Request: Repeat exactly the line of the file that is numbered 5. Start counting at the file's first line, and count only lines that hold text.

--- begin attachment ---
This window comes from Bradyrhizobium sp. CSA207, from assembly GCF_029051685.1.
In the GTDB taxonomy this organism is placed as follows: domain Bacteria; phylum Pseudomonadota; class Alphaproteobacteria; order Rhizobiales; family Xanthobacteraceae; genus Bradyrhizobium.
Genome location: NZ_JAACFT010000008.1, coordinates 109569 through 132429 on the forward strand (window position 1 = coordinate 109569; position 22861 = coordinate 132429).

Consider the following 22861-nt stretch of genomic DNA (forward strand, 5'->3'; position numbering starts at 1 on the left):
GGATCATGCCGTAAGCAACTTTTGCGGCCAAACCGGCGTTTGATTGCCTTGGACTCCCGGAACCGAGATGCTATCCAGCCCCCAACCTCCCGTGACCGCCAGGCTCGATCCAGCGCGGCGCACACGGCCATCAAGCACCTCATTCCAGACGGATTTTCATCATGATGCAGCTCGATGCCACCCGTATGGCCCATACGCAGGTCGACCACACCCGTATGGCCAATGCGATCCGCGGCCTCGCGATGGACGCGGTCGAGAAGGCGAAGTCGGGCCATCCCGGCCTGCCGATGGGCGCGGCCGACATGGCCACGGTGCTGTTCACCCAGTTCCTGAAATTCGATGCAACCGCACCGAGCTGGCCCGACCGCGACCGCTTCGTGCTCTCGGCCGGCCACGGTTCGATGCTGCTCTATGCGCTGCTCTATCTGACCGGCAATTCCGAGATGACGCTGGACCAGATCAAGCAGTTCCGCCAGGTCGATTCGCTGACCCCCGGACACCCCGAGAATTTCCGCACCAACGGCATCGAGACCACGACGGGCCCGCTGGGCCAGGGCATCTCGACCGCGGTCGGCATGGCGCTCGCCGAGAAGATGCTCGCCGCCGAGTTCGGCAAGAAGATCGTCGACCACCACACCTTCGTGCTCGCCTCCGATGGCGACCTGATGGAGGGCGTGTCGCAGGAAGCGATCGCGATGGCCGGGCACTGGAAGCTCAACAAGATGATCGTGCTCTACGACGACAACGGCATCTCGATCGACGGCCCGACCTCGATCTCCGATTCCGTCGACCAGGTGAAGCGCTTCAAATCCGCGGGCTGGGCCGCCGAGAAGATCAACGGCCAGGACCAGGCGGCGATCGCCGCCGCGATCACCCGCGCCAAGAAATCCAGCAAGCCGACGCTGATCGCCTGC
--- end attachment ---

GGATCATGCCGTAAGCAACTTTTGCGGCCAAACCGGCGTTTGATTGCCTTGGACTCCCGGAACCGAGATGCTATCCAGCCCCCAACCTCCCGTGACCGCCAGGCTCGATCCAGCGCGGCGCACACGGCCATCAAGCACCTCATTCCAGACGGATTTTCATCATGATGCAGCTCGATGCCACCCGTATGGCCCATACGCAGGTCGACCACACCCGTATGGCCAATGCGATCCGCGGCCTCGCGATGGACGCGGTCGAGAAGGCGAAGTCGGGCCATCCCGGCCTGCCGATGGGCGCGGCCGACATGGCCACGGTGCTGTTCACCCAGTTCCTGAAATTCGATGCAACCGCACCGAGCTGGCCCGACCGCGACCGCTTCGTGCTCTCGGCCGGCCACGGTTCGATGCTGCTCTATGCGCTGCTCTATCTGACCGGCAATTCCGAGATGACGCTGGACCAGATCAAGCAGTTCCGCCAGGTCGATTCGCTGACCCCCGGACACCCCGAGAATTTCCGCACCAACGGCATCGAGACCACGACGGGCCCGCTGGGCCAGGGCATCTCGACCGCGGTCGGCATGGCGCTCGCCGAGAAGATGCTCGCCGCCGAGTTCGGCAAGAAGATCGTCGACCACCACACCTTCGTGCTCGCCTCCGATGGCGACCTGATGGAGGGCGTGTCGCAGGAAGCGATCGCGATGGCCGGGCACTGGAAGCTCAACAAGATGATCGTGCTCTACGACGACAACGGCATCTCGATCGACGGCCCGACCTCGATCTCCGATTCCGTCGACCAGGTGAAGCGCTTCAAATCCGCGGGCTGGGCCGCCGAGAAGATCAACGGCCAGGACCAGGCGGCGATCGCCGCCGCGATCACCCGCGCCAAGAAATCCAGCAAGCCGACGCTGATCGCCTGC